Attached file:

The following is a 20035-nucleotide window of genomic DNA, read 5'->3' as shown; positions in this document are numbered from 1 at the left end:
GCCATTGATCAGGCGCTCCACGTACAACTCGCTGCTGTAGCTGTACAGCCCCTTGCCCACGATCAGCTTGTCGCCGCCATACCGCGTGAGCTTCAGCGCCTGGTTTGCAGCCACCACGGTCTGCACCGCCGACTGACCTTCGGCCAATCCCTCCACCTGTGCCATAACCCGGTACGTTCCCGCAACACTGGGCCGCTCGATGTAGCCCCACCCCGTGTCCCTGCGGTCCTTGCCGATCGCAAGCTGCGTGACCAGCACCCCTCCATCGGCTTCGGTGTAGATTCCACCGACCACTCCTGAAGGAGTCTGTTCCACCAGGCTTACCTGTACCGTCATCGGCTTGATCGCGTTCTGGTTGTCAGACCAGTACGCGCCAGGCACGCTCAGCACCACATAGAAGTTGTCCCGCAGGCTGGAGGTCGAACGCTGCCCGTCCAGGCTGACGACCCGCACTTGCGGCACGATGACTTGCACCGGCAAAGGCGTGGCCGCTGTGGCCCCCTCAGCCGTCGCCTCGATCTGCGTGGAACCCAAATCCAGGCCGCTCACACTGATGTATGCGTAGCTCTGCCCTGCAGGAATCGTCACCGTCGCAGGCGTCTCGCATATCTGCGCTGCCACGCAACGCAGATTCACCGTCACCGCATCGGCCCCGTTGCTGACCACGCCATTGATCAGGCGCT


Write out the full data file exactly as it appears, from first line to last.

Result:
The following is a 20035-nucleotide window of genomic DNA, read 5'->3' as shown; positions in this document are numbered from 1 at the left end:
GCCATTGATCAGGCGCTCCACGTACAACTCGCTGCTGTAGCTGTACAGCCCCTTGCCCACGATCAGCTTGTCGCCGCCATACCGCGTGAGCTTCAGCGCCTGGTTTGCAGCCACCACGGTCTGCACCGCCGACTGACCTTCGGCCAATCCCTCCACCTGTGCCATAACCCGGTACGTTCCCGCAACACTGGGCCGCTCGATGTAGCCCCACCCCGTGTCCCTGCGGTCCTTGCCGATCGCAAGCTGCGTGACCAGCACCCCTCCATCGGCTTCGGTGTAGATTCCACCGACCACTCCTGAAGGAGTCTGTTCCACCAGGCTTACCTGTACCGTCATCGGCTTGATCGCGTTCTGGTTGTCAGACCAGTACGCGCCAGGCACGCTCAGCACCACATAGAAGTTGTCCCGCAGGCTGGAGGTCGAACGCTGCCCGTCCAGGCTGACGACCCGCACTTGCGGCACGATGACTTGCACCGGCAAAGGCGTGGCCGCTGTGGCCCCCTCAGCCGTCGCCTCGATCTGCGTGGAACCCAAATCCAGGCCGCTCACACTGATGTATGCGTAGCTCTGCCCTGCAGGAATCGTCACCGTCGCAGGCGTCTCGCATATCTGCGCTGCCACGCAACGCAGATTCACCGTCACCGCATCGGCCCCGTTGCTGACCACGCCATTGATCAGGCGCT